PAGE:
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Author: DirtyDingus Big gold star, 5000 posts Old School Fool Add to my Favorite Fools Ignore this person (you won't see their posts anymore) Number: of 121293  
Subject: Definition of a Switch Date: 10/1/2000 5:50 AM
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There have been various posts on various boards about the NGN, fat pipes and so on. Quite a lot of them discuss something called a switch. So since this is rather critical to the understanding of who competes with whom, perhaps it would be a good idea to define a switch. And perhaps also to explain what people mean when they say that XXXX is a layer Y switch.

The OSI Model
I'm going to start this discussion backwards by discussing the OSI model as it applies to networks. The OSI defined a model of 7 layers to describe networking communication. The layers are (from lowest to highest): Physical, Data-Link, Network, Transport, Session, Presentation and Application. The helpful mnemonic for this is "Please Do Not Trust Sales People's Assurances" which also has the benefit of being good advice.

( Humourists have added layers additonal layers such as User, User's Boss... )

So great you've defined these weird layers what the heck does this mean?

Physical defines the transport medium - things such as how you signal a 1 or a 0, how to define connectors and cabling types or the wavelength of light to be emitted by a laser. This is layer 1. An example of a layer 1 protocol is the definition of 1s and 0s in gigabit ethernet for single mode fiber.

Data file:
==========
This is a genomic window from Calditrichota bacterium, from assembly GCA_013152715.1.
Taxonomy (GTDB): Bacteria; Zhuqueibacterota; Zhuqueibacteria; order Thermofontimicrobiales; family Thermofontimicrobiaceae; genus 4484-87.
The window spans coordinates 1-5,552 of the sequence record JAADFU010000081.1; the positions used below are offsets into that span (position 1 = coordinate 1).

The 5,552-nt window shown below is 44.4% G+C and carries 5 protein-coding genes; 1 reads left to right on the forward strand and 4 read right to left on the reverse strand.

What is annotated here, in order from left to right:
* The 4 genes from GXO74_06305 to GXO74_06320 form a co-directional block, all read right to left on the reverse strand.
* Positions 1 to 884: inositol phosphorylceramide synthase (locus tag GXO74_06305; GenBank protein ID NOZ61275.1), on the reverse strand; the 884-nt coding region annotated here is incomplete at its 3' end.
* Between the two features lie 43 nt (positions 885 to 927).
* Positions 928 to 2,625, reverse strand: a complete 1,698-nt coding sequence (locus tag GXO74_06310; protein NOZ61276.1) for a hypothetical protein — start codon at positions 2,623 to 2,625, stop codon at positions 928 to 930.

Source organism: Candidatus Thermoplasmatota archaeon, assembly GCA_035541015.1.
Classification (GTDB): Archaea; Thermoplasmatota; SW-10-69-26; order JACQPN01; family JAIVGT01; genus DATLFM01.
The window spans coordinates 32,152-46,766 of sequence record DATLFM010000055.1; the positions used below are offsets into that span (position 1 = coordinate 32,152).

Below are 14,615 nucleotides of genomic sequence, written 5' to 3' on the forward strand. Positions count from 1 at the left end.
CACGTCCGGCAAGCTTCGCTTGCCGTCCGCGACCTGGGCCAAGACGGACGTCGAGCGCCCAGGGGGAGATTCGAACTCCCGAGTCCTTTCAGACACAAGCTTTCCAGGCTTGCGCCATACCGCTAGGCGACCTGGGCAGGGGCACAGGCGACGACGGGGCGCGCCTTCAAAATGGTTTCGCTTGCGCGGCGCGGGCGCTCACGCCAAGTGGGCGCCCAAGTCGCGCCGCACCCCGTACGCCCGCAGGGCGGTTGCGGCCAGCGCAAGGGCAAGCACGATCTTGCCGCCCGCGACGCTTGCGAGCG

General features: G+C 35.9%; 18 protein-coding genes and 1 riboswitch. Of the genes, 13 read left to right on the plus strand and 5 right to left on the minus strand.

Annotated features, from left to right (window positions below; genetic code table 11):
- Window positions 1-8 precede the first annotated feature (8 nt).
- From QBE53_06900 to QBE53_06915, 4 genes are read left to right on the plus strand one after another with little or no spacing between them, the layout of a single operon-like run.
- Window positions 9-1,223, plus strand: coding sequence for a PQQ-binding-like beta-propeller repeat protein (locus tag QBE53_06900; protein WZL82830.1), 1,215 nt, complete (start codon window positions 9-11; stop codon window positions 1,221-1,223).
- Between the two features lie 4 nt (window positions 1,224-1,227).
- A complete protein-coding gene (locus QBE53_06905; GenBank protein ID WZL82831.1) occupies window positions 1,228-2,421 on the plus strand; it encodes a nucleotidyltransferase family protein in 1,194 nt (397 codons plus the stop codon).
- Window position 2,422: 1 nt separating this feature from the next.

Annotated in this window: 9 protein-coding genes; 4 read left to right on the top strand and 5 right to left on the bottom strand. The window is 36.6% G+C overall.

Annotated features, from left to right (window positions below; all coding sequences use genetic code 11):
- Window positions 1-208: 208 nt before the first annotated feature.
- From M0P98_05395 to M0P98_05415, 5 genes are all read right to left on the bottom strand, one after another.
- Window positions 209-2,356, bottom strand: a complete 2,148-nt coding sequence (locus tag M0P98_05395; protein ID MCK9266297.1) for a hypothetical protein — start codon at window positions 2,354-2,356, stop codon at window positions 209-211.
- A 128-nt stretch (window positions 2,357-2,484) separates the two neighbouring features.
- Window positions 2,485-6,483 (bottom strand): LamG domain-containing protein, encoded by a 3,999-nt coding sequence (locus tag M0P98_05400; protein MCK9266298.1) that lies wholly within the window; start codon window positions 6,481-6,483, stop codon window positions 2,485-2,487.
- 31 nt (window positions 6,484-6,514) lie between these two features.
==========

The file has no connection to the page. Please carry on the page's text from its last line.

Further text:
Data link defines things such as how the 1s and 0s are put together to make information and how a receipient can tell when a packet of information starts and stops as well as useful details such as whether its destined for him and whether it is error-free. Data-link only defines information over a particular sort of technology - it is very much tied to the underlying physical medium - but can cope with changes between (say) copper wire and fiberoptics. This is layer 2. A good example of a layer 2 protocol is Ethernet.

The network layer defines information over any data-link layer. In others words network layer (layer 3) defines end-end destinations over a variety of layer 2 protocols. In other words while layer 2 protocols are aware of the underlying physical cablign layer 3 protocols aren't and don't really care. IP is the classic layer 3 protocol and it can run over SONET, Ethernet, Token-ring, T1 and so on.

The transport layer (layer 4) defines the mechanism by which end devices keep track of information exchange and (optionally) retransmit information lost by the network path. In internet terms UDP and TCP are layer 4 protocols - UDP is the conenctionless one which has no built in way to recover from packet loss whereas TCP forms a connection between two points and retransmits data lost or corrupted en route so that the higher layers are unaware of the state of the network.

In networking terms Session (Layer 5), Presentation (Layer 6) and Application (Layer 7) generally get lumped together as higehr layers - although sometimes it is interesting to break out session (defining such things as HTTP) from presentation (Windows API) and application (Netscape).

What is a switch?
A switch is something with multiple inputs and multiple outputs which has some way to take data arriving on any of the inputs and make a decision as to which of the outputs it should go to.